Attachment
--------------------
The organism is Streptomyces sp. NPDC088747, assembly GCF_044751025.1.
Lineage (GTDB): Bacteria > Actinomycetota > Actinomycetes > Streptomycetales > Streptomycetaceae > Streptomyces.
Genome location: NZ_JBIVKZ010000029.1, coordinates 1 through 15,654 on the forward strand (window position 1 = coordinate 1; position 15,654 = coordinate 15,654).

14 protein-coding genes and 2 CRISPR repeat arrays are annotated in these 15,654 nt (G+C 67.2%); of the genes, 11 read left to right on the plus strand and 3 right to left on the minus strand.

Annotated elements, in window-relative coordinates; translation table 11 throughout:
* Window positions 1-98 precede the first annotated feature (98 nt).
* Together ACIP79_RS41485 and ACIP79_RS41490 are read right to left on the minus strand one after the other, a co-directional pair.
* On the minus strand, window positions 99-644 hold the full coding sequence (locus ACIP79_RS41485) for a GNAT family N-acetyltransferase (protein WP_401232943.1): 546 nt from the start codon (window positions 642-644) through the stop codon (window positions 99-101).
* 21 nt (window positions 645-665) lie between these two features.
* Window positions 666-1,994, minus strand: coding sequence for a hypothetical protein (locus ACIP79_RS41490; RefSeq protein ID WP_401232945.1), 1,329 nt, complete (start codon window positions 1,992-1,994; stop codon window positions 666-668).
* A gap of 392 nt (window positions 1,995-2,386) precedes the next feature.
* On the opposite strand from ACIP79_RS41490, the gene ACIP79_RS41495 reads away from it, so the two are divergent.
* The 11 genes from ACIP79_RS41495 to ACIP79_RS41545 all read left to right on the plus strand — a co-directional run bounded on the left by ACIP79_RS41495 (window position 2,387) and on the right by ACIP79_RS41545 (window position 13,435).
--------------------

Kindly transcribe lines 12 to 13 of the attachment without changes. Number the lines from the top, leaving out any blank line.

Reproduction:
* On the opposite strand from ACIP79_RS41490, the gene ACIP79_RS41495 reads away from it, so the two are divergent.
* The 11 genes from ACIP79_RS41495 to ACIP79_RS41545 all read left to right on the plus strand — a co-directional run bounded on the left by ACIP79_RS41495 (window position 2,387) and on the right by ACIP79_RS41545 (window position 13,435).